PCs finally reached the stage where performance doesn’t matter much. Certainly mainstream PC systems deliver enough performance for most users, often at price points well under $1,000. Even serious PC gamers fell off the upgrade train. That’s likely one of the drivers explaining the doldrums in PC sales: once you have enough performance, why upgrade?
The hardware industry tried to push users to 4K gaming, but most users lacked interest. The new 21:9 displays attracted more attention, but even a 34-inch wide, 3440×1440 pixel display only pushes five megapixels. I’ve played games like Rise of the Tomb Raider and Fallout 4 using a single high-end GPU with most of the eye candy maxed out, with very good frame rates on my Dell UltraSharp 3415w. Even XCOM 2, which seems like a performance hog, runs just fine.
The game changer is coming, though: virtual reality.
Valve’s VR Performance Test
Prices for first gen PC VR headsets look pretty steep: $599 for Oculus Rift retail and $799 for HTC (Valve) Vive. Pricing for future generations will drop, as the technology matures, more users jump in, and component costs drop, as they inevitably will. However, even traditional early adopters seem a little confused — not about product choices or cost, but about their PC systems. It turns out, the price may actually be higher, depending on the age of your PC and its component mix.
Valve helpfully released a VR test tool, which runs a performance test using assets from Portal 2. Running the performance test tells you what your VR experience might be. Valve’s test generates a report with a small rolling performance chart, the number of frames below a target 90fps frame rate, and a single synthetic number, which Valve calls “VR Fidelity”. I used that number, plus frames I ran the test on 11 various PCs used in my home. I’ve attached and image of the test result window which popped up after running the test on my main PC. Clicking on the image should pop up a larger, more readable version.
The wall of text in the middle offers up a couple of key points. First, while the benchmark takes into account CPU performance, that only really applies to CPU usage for this one test. Other applications may need more CPU horsepower for positional tracking or other tasks. Also, USB throughput isn’t tested, which is likely not an issue with most relatively modern PCs. I’d bet good money you want to connect your VR gear to a USB 3.0 port, however.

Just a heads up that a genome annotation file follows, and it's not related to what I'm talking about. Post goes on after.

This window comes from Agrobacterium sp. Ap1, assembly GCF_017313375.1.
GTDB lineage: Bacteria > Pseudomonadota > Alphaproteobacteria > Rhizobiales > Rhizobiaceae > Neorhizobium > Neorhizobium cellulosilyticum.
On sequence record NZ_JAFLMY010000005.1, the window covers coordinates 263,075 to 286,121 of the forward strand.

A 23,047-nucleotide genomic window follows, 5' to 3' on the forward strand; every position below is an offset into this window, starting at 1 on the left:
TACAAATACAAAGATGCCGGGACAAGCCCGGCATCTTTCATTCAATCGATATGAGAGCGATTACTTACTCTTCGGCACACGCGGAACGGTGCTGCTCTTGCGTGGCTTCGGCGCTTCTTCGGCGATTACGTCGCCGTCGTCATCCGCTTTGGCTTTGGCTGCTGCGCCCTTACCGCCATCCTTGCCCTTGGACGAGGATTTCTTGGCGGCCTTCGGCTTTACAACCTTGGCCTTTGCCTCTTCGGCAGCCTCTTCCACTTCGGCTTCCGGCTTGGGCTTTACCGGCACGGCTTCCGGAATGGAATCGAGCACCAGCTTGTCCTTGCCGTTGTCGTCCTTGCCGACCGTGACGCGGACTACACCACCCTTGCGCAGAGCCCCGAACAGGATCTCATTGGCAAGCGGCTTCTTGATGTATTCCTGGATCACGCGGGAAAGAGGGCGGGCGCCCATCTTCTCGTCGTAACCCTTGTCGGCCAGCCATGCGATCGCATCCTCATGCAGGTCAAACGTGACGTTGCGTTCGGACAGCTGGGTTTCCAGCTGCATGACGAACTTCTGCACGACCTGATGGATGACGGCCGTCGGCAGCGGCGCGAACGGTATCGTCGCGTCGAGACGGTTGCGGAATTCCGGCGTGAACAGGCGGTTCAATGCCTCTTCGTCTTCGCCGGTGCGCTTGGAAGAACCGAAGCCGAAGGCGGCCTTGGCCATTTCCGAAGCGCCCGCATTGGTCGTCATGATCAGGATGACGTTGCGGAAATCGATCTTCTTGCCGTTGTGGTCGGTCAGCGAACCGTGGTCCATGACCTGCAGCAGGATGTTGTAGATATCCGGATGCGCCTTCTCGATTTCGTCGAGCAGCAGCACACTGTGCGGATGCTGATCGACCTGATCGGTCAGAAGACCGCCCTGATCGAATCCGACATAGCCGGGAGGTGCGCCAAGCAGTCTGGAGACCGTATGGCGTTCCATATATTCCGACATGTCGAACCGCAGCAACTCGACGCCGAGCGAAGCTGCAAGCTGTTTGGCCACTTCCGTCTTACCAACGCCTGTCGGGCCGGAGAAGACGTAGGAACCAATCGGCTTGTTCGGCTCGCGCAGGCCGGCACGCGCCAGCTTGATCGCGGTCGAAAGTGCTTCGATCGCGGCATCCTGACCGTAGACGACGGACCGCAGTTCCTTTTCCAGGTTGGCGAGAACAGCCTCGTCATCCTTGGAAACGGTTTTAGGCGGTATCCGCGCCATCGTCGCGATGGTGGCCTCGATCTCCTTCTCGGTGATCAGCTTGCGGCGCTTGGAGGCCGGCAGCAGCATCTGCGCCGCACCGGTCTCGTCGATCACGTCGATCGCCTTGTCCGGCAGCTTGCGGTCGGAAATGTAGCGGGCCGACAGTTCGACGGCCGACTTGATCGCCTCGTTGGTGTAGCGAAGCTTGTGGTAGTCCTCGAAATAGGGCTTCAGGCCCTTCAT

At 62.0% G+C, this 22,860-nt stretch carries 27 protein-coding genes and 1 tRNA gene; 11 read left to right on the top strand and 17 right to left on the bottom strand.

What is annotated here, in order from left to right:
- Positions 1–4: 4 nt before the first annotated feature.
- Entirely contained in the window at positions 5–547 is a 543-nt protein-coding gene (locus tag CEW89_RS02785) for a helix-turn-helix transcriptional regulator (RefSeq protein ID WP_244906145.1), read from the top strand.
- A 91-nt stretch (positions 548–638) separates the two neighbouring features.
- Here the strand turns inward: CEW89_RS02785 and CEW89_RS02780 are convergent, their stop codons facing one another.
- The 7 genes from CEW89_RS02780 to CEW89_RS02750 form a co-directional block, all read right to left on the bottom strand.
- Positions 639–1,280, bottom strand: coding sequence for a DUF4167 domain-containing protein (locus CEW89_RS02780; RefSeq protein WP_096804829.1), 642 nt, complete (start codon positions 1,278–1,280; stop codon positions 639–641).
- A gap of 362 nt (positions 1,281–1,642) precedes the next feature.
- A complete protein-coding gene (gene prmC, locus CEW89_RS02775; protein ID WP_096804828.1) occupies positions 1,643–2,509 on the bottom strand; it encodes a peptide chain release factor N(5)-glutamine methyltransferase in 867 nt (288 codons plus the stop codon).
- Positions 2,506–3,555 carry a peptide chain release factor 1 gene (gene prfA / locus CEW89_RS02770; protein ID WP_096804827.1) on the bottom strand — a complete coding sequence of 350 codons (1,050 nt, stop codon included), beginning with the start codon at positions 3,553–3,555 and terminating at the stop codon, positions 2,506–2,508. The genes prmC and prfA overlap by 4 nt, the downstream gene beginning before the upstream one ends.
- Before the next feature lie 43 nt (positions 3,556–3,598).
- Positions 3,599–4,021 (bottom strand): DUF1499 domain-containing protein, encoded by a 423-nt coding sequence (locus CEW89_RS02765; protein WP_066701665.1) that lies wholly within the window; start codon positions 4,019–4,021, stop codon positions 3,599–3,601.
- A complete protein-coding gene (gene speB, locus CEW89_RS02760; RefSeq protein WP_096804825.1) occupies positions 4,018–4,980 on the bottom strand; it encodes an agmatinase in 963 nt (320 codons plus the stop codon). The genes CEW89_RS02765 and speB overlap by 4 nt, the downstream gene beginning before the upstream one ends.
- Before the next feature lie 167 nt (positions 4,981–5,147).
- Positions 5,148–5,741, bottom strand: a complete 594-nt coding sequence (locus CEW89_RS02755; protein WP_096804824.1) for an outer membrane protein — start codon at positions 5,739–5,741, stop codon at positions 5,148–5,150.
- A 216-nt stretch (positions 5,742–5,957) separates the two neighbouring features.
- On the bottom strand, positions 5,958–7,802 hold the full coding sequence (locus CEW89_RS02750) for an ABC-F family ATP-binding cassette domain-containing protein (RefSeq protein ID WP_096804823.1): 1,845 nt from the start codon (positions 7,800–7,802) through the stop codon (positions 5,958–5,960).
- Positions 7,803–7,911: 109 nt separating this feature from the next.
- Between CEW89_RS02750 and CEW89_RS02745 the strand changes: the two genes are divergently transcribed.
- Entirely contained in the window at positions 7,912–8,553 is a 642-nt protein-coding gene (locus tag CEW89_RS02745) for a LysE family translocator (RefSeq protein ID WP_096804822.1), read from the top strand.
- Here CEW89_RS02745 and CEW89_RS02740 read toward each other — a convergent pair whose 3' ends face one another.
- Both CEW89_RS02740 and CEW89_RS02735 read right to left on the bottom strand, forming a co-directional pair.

Let’s look at some of the key aspects of the systems tested:
- All the PCs listed include a minimum of 8GB of fast memory; several have 16GB.
- My production rig uses 32GB DDR4, while 16GB DDR4 resides in a 6600k-based system.
- Two systems run Skylake CPUs, one runs an older Core i7-3820 (quad-core Sandy Bridge Extreme), and another uses an AMD FX-8370. The rest are all Haswell-based PCs running a variety of different CPUs, all over 3GHz.
- The graphics cards vary a little more, with the bottom end a GTX 760 with 2GB VRAM. A GTX 960 with 2GB onboard VRAM resides in another system
- The rest of the graphics cards include 4GB or more of frame buffer.
I make no claim of scientific rigor, since CPU/GPU combinations varied, as did frame buffer and system memory size. However, 11 systems constitutes a pretty reasonable sample size, so let’s look at a chart, sorted by the VR test’s score results.
GPUs range from a super high-end Titan X down to the lowly GTX 760. The frames rendered seems to weakly correlate to CPU performance, but the GPU is also a factor. What’s not shown is the number of frames below 90fps; only two systems showed any frames running below 90fps. The GTX 760 system posted a whopping 35% below 90fps (3160 out of 9024 frames). Only four frames ran under 90fps in the GTX 680 / Core i7-3820 combo.
However, the VR fidelity test seems to like newer GPUs better. The GTX 980 posted a much better score than the GTX 780 Ti. And what’s up with that original Nvidia Titan score?
What all this really means is that modern systems running high end graphics cards and midrange CPUs perform well on Valve’s VR test. It’s likely this correlates well with VR application performance, but this benchmark lacks any information on potential such as micro-stuttering. So if you’re interested in running one of these pricey new virtual reality headsets, make sure you have a modern, relatively high-end GPU. The CPU may be important, but any midrange processor should have the right oomph.